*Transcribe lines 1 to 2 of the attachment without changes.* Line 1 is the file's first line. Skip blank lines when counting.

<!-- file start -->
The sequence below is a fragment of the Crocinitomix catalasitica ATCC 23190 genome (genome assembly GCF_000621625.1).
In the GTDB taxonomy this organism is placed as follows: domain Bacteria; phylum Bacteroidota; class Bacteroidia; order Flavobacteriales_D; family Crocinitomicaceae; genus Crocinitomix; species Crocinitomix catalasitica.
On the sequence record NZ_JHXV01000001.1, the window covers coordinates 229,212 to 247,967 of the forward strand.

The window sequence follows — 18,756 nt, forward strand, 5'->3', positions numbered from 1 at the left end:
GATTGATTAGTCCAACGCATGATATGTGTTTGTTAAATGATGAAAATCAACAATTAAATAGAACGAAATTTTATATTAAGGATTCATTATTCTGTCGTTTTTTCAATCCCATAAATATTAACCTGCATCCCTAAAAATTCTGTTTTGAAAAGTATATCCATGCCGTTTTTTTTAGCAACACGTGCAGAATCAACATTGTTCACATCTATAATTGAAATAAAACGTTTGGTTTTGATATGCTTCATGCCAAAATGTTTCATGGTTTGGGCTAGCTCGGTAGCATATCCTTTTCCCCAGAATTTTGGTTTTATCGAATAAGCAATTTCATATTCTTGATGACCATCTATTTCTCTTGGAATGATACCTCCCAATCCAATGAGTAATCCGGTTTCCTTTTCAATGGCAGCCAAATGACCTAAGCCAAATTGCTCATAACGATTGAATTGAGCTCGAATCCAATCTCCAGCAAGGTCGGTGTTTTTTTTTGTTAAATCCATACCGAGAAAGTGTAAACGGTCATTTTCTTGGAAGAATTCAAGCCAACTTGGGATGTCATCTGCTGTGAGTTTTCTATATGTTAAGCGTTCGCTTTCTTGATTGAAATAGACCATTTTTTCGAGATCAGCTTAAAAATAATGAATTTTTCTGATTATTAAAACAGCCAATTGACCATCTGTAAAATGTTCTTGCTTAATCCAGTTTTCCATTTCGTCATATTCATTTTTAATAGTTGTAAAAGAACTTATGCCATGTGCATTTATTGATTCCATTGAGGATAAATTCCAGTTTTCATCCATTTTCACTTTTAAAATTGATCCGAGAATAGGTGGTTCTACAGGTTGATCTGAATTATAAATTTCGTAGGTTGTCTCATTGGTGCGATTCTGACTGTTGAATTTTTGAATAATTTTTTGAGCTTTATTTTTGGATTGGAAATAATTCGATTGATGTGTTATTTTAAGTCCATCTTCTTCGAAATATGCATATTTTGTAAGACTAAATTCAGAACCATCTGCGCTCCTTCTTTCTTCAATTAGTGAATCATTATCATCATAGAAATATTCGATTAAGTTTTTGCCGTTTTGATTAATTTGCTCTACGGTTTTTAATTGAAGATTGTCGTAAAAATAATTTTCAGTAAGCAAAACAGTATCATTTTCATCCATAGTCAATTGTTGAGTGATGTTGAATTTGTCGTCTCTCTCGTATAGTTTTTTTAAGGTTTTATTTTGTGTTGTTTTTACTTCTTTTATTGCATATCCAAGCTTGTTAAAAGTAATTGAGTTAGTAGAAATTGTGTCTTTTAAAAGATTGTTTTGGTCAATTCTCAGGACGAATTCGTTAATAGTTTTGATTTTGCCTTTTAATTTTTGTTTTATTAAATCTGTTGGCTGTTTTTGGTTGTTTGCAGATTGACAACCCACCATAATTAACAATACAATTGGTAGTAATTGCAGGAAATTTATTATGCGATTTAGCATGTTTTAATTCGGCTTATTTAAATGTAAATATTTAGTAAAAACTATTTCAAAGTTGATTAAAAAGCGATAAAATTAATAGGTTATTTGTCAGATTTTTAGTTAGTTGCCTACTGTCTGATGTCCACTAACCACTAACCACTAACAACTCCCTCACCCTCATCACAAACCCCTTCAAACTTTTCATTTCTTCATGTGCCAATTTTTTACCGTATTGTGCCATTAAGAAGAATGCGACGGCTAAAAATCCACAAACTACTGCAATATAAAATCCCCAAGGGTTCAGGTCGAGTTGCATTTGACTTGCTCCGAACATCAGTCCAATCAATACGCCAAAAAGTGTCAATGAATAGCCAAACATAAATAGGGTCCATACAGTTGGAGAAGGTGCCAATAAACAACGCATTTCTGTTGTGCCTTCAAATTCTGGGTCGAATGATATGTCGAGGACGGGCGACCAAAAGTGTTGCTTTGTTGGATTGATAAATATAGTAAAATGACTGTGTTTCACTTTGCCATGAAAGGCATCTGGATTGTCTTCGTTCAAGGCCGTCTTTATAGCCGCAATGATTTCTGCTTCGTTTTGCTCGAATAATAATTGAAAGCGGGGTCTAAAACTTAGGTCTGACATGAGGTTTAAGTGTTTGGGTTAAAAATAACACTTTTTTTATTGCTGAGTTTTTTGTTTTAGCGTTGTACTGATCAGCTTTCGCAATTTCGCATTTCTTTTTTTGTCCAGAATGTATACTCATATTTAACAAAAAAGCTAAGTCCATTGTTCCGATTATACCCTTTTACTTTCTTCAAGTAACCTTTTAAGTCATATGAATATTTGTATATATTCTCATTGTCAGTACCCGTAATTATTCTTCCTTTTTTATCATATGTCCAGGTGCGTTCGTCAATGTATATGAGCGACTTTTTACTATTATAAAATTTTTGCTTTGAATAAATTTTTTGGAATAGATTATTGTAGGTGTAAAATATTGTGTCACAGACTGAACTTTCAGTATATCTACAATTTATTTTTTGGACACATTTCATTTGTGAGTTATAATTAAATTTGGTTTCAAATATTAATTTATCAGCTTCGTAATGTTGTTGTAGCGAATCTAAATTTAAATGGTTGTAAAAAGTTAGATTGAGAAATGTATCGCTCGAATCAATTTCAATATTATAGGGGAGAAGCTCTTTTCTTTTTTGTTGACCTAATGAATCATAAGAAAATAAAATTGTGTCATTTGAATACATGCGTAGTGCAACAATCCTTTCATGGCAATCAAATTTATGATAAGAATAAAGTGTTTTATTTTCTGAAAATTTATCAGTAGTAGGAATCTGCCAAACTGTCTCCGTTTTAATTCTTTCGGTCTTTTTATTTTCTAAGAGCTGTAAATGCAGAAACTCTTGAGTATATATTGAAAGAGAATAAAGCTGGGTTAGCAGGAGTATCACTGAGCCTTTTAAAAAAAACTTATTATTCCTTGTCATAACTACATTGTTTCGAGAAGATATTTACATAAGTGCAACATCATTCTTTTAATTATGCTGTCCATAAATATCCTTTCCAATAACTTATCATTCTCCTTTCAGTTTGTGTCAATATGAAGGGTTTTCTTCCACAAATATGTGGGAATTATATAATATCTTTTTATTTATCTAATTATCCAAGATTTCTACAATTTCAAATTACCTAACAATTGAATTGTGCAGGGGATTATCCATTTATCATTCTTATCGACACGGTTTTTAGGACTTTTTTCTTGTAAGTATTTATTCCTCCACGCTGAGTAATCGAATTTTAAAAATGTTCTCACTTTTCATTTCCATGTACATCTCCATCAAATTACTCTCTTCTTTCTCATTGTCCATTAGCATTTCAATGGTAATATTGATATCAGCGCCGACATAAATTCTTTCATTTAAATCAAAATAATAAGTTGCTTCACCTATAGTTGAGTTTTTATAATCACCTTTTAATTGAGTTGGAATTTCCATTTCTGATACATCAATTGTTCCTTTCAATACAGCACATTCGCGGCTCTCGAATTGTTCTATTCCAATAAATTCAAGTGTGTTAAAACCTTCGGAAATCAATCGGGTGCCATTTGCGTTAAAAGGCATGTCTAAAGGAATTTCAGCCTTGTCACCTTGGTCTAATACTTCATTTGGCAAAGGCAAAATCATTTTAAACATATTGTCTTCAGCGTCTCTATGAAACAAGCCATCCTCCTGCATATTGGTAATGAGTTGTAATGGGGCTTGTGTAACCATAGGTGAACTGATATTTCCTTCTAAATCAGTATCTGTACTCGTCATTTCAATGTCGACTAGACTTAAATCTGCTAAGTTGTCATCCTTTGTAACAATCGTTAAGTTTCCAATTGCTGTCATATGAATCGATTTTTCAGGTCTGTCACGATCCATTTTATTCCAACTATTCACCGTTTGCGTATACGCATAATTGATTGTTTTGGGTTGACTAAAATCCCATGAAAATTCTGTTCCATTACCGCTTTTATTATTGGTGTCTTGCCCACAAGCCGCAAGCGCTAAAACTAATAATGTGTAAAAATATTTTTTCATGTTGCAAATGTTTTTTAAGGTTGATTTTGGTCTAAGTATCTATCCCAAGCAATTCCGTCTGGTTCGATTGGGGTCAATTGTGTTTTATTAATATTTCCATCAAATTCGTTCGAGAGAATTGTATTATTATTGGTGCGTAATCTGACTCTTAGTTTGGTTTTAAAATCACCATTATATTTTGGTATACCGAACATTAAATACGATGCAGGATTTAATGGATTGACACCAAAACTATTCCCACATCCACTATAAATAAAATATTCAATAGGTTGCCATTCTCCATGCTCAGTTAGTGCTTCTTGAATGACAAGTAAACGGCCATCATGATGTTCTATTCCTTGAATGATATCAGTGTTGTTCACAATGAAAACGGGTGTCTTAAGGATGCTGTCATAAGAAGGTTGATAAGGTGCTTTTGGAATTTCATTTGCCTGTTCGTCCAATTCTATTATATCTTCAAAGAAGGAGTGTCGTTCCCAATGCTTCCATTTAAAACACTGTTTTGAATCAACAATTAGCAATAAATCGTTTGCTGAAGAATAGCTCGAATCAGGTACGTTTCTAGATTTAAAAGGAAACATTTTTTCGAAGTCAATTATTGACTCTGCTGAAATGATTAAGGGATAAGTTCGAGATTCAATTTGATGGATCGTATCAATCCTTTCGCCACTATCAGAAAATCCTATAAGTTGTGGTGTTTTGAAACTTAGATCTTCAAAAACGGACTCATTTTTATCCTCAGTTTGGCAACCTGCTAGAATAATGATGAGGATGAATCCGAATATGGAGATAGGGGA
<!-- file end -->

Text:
The sequence below is a fragment of the Crocinitomix catalasitica ATCC 23190 genome (genome assembly GCF_000621625.1).
In the GTDB taxonomy this organism is placed as follows: domain Bacteria; phylum Bacteroidota; class Bacteroidia; order Flavobacteriales_D; family Crocinitomicaceae; genus Crocinitomix; species Crocinitomix catalasitica.